Don’t SWOT the Small Stuff

Probably since the beginning of strategic planning, business owners and their key leaders have been sitting around tables talking about Strengths, Weaknesses, Opportunities, and Threats.  Maybe you’ve even done engaged in the SWOT process with your team.  The primary reason for a SWOT analysis is to identify and deal with the critical issues affecting your business.

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OPPORTUNITYISNOWHERE

OPPORTUNITYISNOWHERE

Take a close look at the letters above. Now, without changing the sequence of the letters, break those twenty letters into a sentence.

If business has been tough or you don't feel passion or commitment from your people, your sentence might read "Opportunity is nowhere." You might be thinking, "What have I done with that list of business brokers? I know it's around here somewhere."

Tempting as that broker search might be, don’t jump at it. Those same twenty letters can create another sentence: "Opportunity is now here." Same twenty letters, same and yet a completely different approach to finding a solution.

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How to handle non-performers, under-performers, average performers, and super-performers.

How to handle non-performers, under-performers, average performers, and super-performers.

As you look around at the people in your company or in your department, you probably have already made a mental note classifying people into either non-performers, under-performers, average performers, or  super-performers.  Hopefully you have the majority of your people in the super performer bucket, but in all likelihood, you've got a mix of all four types.

As the business environment becomes more complex and even more litigious, it's important to know how to deal with each of the 4 for two very different and yet related reasons:  Risk Management and Productivity Management.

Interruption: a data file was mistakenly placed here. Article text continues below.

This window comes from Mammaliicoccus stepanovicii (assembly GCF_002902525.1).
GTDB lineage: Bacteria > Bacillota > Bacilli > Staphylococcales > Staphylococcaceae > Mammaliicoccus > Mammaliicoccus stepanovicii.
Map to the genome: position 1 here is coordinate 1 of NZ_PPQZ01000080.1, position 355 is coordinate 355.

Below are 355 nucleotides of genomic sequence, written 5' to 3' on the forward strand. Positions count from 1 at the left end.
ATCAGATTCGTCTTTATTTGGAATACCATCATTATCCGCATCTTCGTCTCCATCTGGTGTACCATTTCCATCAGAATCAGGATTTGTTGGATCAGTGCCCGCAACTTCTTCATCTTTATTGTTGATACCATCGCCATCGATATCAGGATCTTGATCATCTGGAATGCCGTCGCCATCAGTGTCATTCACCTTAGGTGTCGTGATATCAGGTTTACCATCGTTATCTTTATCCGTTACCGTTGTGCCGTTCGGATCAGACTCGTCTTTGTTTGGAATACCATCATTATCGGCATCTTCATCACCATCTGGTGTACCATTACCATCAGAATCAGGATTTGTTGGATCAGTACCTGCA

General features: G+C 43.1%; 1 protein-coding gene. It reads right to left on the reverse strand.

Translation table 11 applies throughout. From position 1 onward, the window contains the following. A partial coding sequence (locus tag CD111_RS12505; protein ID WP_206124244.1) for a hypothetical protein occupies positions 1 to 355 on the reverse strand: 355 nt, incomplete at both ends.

Non-performers and under-performers

There are two extremes of non-performers and under-performers.  

1.Culture Challenge: Those who were hired because a role needed to be filled in the worst way, but their attitude and behavior do not fit the cultural environment. Somebody is always better than nobody, right?

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How To: Jerk Proofing Your Business

How To: Jerk Proofing Your Business

Nasty people do more than make others miserable.  They create economic problems for your business.  And the problem is more widespread than most people think.  Especially in some occupations driven by a “sales” or “technical” culture.  So, that’s the bad news.

The good news is that your business  culture doesn’t have to become a hostage to jerks and bullies.  In a recent article (By Invitation:  Building the civilized workplace) appearing in The McKinsey Quarterly, Robert Sutton defined a workplace jerk as someone who leaves others feeling “oppressed, humiliated, de-energized, or belittled.”  

Jerks and bullies attack in any number of ways, whether in business or in family settings.  Some of the more common include insulting and sarcastic humor; turf invasions; status slaps; two faced attacks; verbal and non-verbal threats and intimidation; and public shaming or time-honored hazing disguised at team building (remember the Miami Dolphins scandal?).  Nasty interactions like these are more powerful than a locomotive, spread faster than a speeding bullet, and affect people five times more strongly than positive ones.  

These kinds of behaviors, often condoned because the perp is a great “producer” who brings in a wonderful revenue stream, can destroy an organization or a family in several ways.  Walls go up, morale goes down, customers and applicants stay away, and family members have as little to do with each other as possible.  Steven Covey, author of Principle Centered Leadership, talked about behaviors like these as withdrawals from an emotional bank account.    

So how do you prevent these behaviors from happening?  Our experience suggests that a variety of covenants – family, management, and organizational – help set the tone for building a civilized culture. A couple of well known companies like Gold’s Gym, Southwest Airlines, Success Factors, and Netflix have a “we don’t hire or keep jerks” covenant or policy.  It’s communicated in three ways:  verbally, in writing, and – most importantly – in practice.  If you’re not ready to part company with a jerk, don’t say you will when you know you won’t.  Your failure to do so speaks volumes.